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The Power of One Person (Vayahkel 02/26/22)

The Power of One Person
My idealism has come back down to earth. Naively, I had presumed that the painful lessons of the 20th century would have taught us that armed warfare is not the way to solve a conflict, yet here we go again. The selfishness of a bully negates peaceful negotiations, and the lamb is forced to resort to tanks and bombs. We have succumbed to the capriciousness of seemingly one individual. May God protect Ukraine’s citizens and armies and give them the strength and wherewithal to overcome the enemy.
Two weeks ago, as we read the episode of the Golden Calf, I noted an anomaly that echoes our current situation. The Torah describes the violators as “the people,” yet in truth, it was only a minute fraction of our clan (Exodus 32):
“When the people saw that Moses was late in coming down from the mountain, the people gathered against Aaron and said to him, “Come, make us a god who shall go before us, for that fellow Moses—the man who brought us from the land of Egypt—we do not know what has happened to him.”
And all the people took off the gold rings that were in their ears and brought them to Aaron.”
Yet, when Moses comes down from Mount Sinai and sets things right, they only punish a limited few:
“The men of Levi did as Moses had bidden, and some three thousand of the people fell that day.”
If 600,000 people left Egypt, 3000 is just 0.5%. It’s a lesson that sheer numbers are not necessarily relevant. Rather, the gauge is if those actions represent the people.
Likewise, in Washington, DC, on January 6, 2021, the number of people who tried to usurp the Government was much less than 0.5% of the American public. Nonetheless, they represented our country and our national shame.
Sometimes, even one person can bear a national burden. In biblical times, Achan ben Carmi was one such person. As we crossed the Jordan intent on conquering the first Canaanite city, the people swore to donate the spoils of war to the Tabernacle (Joshua 7).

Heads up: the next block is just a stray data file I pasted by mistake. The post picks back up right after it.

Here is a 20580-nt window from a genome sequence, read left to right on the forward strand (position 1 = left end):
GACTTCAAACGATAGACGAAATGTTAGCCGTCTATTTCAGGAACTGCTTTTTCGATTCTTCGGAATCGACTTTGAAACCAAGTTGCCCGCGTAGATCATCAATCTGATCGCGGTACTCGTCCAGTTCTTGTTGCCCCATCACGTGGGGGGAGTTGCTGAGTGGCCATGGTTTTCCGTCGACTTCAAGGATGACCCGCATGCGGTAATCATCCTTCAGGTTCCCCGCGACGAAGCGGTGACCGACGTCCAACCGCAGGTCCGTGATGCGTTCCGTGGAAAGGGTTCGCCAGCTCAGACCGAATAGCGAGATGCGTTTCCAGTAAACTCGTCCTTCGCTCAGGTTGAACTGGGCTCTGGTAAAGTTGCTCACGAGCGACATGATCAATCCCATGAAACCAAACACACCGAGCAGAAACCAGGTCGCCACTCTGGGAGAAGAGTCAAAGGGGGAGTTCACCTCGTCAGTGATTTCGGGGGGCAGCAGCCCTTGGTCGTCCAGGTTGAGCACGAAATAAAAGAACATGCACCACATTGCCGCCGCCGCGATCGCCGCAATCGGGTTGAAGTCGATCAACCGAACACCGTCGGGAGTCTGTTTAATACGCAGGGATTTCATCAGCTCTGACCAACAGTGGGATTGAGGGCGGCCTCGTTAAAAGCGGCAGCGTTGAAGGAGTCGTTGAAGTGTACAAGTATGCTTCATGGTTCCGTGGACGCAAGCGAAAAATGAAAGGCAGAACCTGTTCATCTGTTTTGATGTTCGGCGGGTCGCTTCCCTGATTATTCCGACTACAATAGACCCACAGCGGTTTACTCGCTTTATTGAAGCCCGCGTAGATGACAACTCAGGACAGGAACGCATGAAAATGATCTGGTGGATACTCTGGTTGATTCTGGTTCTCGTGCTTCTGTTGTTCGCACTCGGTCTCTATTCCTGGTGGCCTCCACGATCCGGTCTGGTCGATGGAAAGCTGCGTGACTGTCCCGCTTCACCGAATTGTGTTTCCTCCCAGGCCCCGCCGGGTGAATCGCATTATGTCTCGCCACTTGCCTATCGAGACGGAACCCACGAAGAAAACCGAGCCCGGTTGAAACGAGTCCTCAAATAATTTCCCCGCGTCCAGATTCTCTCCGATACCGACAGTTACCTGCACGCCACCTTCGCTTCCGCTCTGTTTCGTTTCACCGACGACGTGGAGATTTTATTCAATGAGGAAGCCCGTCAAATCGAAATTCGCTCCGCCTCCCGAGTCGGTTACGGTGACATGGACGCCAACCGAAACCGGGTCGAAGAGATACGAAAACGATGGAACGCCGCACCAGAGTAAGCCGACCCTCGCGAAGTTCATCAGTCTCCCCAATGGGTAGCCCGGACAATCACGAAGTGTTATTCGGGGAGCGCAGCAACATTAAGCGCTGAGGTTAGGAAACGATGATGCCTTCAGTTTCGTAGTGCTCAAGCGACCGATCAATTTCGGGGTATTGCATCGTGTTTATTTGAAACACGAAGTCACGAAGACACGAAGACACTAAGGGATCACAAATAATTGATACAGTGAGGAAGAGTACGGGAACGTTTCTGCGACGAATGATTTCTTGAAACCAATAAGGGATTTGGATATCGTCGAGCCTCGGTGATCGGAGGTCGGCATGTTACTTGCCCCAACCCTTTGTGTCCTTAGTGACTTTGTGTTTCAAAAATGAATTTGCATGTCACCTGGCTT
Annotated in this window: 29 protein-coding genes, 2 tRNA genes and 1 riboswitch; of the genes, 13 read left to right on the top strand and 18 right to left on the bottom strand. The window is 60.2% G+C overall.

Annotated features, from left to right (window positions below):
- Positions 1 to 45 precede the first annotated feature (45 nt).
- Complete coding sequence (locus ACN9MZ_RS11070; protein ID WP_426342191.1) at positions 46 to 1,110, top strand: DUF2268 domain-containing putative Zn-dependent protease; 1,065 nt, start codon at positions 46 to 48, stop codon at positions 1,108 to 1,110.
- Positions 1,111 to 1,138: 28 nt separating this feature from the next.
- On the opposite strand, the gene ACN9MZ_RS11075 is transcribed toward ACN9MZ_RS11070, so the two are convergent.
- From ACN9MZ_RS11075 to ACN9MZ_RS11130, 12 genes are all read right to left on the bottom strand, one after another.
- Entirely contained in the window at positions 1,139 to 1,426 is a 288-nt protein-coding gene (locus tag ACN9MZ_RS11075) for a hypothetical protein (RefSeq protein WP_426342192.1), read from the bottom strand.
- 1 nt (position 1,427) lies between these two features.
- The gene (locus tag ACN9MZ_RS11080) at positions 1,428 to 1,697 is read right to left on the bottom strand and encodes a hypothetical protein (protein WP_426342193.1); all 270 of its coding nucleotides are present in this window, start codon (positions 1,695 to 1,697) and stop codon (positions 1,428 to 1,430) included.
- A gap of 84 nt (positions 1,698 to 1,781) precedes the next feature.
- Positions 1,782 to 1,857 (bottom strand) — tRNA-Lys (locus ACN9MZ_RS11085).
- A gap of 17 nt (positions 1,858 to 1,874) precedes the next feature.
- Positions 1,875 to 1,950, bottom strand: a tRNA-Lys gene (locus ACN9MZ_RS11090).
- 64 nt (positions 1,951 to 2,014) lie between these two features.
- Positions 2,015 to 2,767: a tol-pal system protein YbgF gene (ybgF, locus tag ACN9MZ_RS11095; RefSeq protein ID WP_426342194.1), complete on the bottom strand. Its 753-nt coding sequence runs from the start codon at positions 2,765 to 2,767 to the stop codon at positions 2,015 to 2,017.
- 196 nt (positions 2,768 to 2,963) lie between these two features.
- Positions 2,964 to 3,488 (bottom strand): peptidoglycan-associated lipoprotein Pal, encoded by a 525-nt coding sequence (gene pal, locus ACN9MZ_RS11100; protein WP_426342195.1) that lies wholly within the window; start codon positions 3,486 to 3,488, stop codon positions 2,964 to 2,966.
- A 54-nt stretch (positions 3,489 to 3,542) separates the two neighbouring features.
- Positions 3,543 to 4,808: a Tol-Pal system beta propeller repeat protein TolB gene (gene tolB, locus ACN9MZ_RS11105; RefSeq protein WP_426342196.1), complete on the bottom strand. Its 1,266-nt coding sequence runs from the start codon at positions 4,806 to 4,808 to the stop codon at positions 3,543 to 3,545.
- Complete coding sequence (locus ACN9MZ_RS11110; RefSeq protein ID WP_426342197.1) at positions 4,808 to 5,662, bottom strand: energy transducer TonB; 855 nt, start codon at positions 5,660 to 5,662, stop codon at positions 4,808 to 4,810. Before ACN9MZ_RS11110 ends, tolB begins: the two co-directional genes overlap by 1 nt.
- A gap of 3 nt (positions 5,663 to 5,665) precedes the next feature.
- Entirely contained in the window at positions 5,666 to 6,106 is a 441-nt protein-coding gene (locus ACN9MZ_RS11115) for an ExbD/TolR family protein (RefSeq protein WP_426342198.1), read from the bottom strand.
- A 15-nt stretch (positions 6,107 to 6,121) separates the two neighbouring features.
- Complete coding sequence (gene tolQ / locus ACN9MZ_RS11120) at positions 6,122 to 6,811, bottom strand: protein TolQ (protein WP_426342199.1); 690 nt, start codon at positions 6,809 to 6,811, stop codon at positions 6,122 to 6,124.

“The Israelites, however, violated the proscription: Achan son of Carmi son of Zabdi son of Zerah, of the tribe of Judah, took of that which was proscribed, and the LORD was incensed with the Israelites.”
Why should all the people be held guilty because of one person? Sometimes, that person represents the people. For example, didn’t we all feel embarrassed when Jewish Bernie Madoff committed one of the greatest thefts in history?
In Egypt, the destruction of the entire country fell upon one man’s shoulders: Pharoah. His advisors beg him to capitulate (Exodus 10):
“Pharaoh’s courtiers said to him, “How long shall this one be a snare to us? Let the people go to worship their God! Are you not yet aware that Egypt is lost?”
Yet, Pharoah, one person, brought his nation to ruin. We could say the same about Hitler. Hopefully, Putin will come to his senses before the Russian economy, and more importantly, the Ukraine is beyond repair.
Yet, even if he doesn’t, it is still a lesson in the power of the few or even one.
And if one person can cause so much damage, one person can also cause as much beneficence. Two weeks ago, I attended an ADL webinar highlighting the work of Dr. Georgette Bennett. Upon hearing of the plight of the Syrian refugees, she, being a daughter of Holocaust survivors, pledged that “Never Again” applies to all people. Working with NGOs and the Israeli government, she organized $220 million in food and aid to help these stranded and forlorn people. To know more, see her book “Thou Shalt Not Stand Idly By: How One Woman Confronted the Greatest Humanitarian Crisis of Our Time.”
Sometimes, we may feel impotent and insignificant in the crowd. Yet, small numbers of people can make a huge difference; often, even one person. So, let’s believe in our ability to better the world around us for good, for as we see, even one person can have a major impact.
One easy step you can do now is to help the Ukrainian people in need.
Here are two worthy organizations that will help those seeking healing, food, and shelter:
ORT Ukraine Emergency Fund – please click here
HIAS – please click here
The Chassidic rabbi, Rav Nachman of Breslov, used to say, “If you believe you can damage, believe that you can fix.” Now is the time to embrace our strong individual powers to fix and bring healing.
Wishing the Ukrainians and peace seekers across the world a better week,
R’ Neil

Manetto Hill Jewish Center
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